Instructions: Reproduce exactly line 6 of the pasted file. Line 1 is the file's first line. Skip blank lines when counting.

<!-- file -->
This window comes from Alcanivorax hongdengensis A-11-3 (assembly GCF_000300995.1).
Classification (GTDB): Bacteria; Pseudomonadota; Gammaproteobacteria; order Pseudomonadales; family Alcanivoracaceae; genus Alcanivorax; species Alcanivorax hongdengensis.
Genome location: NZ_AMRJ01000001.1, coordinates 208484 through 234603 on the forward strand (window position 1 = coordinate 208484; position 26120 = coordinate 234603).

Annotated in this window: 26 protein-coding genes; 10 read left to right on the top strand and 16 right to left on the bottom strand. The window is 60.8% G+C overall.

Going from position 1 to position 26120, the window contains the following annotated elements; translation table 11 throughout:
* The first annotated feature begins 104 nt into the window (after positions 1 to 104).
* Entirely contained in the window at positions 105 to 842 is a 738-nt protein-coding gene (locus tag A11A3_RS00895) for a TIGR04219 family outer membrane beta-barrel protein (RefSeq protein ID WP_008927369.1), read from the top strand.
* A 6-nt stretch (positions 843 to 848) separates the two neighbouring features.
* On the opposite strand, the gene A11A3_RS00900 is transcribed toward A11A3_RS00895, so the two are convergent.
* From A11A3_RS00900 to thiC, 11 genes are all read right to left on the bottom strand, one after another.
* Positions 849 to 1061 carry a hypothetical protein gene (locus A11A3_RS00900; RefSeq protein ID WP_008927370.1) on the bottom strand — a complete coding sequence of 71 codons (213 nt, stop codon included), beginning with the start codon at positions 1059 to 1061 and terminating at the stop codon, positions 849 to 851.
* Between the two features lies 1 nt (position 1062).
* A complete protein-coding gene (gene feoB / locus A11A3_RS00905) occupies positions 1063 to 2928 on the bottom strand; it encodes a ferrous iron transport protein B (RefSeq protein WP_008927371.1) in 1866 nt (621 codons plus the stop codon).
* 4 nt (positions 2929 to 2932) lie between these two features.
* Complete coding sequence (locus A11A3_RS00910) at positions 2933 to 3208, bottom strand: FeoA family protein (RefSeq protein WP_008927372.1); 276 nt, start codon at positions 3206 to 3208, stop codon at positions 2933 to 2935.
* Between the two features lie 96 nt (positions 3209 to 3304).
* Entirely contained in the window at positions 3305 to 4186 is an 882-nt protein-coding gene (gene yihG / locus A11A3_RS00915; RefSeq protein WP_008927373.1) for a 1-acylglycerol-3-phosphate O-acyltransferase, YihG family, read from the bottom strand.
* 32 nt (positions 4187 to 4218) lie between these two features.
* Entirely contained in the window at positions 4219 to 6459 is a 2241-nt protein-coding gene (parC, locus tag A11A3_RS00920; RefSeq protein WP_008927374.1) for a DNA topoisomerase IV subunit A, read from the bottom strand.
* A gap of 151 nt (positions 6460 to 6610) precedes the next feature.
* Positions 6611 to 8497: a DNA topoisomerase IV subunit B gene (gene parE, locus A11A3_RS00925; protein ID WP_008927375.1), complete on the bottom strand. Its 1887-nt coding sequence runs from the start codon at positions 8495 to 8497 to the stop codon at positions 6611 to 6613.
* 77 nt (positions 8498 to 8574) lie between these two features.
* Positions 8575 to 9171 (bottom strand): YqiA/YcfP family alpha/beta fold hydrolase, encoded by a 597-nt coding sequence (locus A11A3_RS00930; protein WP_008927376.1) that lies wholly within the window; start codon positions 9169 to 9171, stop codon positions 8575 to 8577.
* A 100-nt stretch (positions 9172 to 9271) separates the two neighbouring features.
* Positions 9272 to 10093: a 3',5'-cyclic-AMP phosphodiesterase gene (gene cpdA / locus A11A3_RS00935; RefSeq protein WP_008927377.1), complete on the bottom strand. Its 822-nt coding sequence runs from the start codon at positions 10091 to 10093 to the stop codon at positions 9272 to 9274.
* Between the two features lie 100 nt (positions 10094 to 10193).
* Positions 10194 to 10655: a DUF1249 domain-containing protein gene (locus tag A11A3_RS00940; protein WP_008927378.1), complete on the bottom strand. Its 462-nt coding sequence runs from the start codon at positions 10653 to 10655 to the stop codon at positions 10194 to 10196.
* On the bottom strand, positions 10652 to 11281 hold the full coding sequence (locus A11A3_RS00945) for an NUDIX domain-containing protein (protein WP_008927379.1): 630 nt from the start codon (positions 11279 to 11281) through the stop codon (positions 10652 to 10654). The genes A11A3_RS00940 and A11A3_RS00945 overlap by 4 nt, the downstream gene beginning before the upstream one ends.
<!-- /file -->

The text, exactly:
* The first annotated feature begins 104 nt into the window (after positions 1 to 104).